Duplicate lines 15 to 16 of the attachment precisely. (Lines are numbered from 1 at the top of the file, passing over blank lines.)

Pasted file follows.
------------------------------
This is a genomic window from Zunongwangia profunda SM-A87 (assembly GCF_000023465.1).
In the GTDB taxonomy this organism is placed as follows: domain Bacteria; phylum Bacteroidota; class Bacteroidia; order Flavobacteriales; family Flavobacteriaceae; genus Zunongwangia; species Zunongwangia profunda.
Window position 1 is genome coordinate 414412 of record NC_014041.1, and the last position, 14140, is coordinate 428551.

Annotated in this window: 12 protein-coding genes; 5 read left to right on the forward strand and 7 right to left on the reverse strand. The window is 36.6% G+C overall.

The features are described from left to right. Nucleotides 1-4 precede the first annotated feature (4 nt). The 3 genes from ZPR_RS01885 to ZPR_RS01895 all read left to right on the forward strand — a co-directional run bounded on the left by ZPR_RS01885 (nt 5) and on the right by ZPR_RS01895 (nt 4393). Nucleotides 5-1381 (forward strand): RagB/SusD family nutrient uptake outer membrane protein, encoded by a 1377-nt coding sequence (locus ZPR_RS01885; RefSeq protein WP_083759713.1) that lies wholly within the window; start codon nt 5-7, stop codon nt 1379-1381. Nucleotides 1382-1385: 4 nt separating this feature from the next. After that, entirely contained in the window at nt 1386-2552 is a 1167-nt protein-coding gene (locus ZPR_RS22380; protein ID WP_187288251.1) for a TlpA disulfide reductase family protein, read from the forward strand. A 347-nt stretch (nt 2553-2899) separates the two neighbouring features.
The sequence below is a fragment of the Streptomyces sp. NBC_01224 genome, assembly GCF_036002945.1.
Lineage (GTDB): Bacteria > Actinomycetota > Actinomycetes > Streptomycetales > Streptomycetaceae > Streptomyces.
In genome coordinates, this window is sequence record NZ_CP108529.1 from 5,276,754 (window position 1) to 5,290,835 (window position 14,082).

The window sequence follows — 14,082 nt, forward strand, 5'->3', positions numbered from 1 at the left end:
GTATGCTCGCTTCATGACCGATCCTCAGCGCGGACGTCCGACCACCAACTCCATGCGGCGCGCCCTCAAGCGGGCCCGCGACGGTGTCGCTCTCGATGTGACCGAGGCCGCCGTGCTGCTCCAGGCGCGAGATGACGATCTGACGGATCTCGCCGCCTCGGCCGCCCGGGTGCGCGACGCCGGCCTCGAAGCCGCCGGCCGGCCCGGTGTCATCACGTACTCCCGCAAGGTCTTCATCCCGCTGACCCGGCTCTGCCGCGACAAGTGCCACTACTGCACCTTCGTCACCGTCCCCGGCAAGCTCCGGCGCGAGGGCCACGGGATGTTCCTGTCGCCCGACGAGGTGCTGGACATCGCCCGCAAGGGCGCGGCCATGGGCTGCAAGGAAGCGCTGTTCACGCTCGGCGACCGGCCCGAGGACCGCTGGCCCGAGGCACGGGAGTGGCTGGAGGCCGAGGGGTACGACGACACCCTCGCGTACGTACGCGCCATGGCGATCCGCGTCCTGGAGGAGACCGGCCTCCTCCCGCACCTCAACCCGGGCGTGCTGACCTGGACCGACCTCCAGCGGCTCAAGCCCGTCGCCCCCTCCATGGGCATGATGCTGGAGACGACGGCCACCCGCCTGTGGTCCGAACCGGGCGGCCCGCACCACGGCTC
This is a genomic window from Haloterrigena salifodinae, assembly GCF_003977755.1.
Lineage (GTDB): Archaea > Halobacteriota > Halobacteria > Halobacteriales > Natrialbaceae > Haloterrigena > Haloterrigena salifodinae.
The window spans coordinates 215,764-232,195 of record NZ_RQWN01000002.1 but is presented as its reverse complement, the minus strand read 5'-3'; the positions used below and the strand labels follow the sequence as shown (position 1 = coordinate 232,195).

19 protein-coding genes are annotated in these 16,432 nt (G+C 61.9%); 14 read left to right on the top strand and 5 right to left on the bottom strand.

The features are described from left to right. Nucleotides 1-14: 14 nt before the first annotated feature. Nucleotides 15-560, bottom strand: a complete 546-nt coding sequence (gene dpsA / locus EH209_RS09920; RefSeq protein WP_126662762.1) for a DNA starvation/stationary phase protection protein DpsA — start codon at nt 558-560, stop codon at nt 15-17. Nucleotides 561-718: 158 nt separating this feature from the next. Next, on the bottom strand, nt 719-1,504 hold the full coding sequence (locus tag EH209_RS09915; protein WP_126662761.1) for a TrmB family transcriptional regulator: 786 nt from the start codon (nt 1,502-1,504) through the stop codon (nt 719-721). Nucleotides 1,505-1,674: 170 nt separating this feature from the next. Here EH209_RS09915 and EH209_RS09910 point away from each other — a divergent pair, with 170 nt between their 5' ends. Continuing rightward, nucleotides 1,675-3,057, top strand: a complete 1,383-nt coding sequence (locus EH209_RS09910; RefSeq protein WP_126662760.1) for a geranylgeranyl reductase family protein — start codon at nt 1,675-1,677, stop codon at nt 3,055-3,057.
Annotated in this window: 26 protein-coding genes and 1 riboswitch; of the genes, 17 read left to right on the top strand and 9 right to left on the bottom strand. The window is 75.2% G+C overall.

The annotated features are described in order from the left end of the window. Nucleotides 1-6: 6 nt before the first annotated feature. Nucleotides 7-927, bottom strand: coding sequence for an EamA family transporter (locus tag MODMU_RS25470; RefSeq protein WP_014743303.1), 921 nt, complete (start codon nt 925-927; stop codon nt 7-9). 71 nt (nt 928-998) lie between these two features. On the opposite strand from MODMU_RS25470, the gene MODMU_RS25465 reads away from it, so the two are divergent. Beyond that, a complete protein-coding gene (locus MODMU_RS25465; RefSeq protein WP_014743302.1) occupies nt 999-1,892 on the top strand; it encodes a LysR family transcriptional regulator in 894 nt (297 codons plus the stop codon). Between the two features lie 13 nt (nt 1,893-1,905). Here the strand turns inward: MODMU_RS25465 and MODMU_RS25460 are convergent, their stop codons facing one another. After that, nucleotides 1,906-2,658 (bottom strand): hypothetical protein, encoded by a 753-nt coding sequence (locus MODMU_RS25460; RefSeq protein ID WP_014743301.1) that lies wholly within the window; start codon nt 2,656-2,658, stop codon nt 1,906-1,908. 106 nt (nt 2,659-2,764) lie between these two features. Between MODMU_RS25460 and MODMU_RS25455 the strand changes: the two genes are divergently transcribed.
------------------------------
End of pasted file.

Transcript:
The features are described from left to right. Nucleotides 1-14: 14 nt before the first annotated feature. Nucleotides 15-560, bottom strand: a complete 546-nt coding sequence (gene dpsA / locus EH209_RS09920; RefSeq protein WP_126662762.1) for a DNA starvation/stationary phase protection protein DpsA — start codon at nt 558-560, stop codon at nt 15-17. Nucleotides 561-718: 158 nt separating this feature from the next. Next, on the bottom strand, nt 719-1,504 hold the full coding sequence (locus tag EH209_RS09915; protein WP_126662761.1) for a TrmB family transcriptional regulator: 786 nt from the start codon (nt 1,502-1,504) through the stop codon (nt 719-721). Nucleotides 1,505-1,674: 170 nt separating this feature from the next. Here EH209_RS09915 and EH209_RS09910 point away from each other — a divergent pair, with 170 nt between their 5' ends. Continuing rightward, nucleotides 1,675-3,057, top strand: a complete 1,383-nt coding sequence (locus EH209_RS09910; RefSeq protein WP_126662760.1) for a geranylgeranyl reductase family protein — start codon at nt 1,675-1,677, stop codon at nt 3,055-3,057.
Annotated in this window: 26 protein-coding genes and 1 riboswitch; of the genes, 17 read left to right on the top strand and 9 right to left on the bottom strand. The window is 75.2% G+C overall.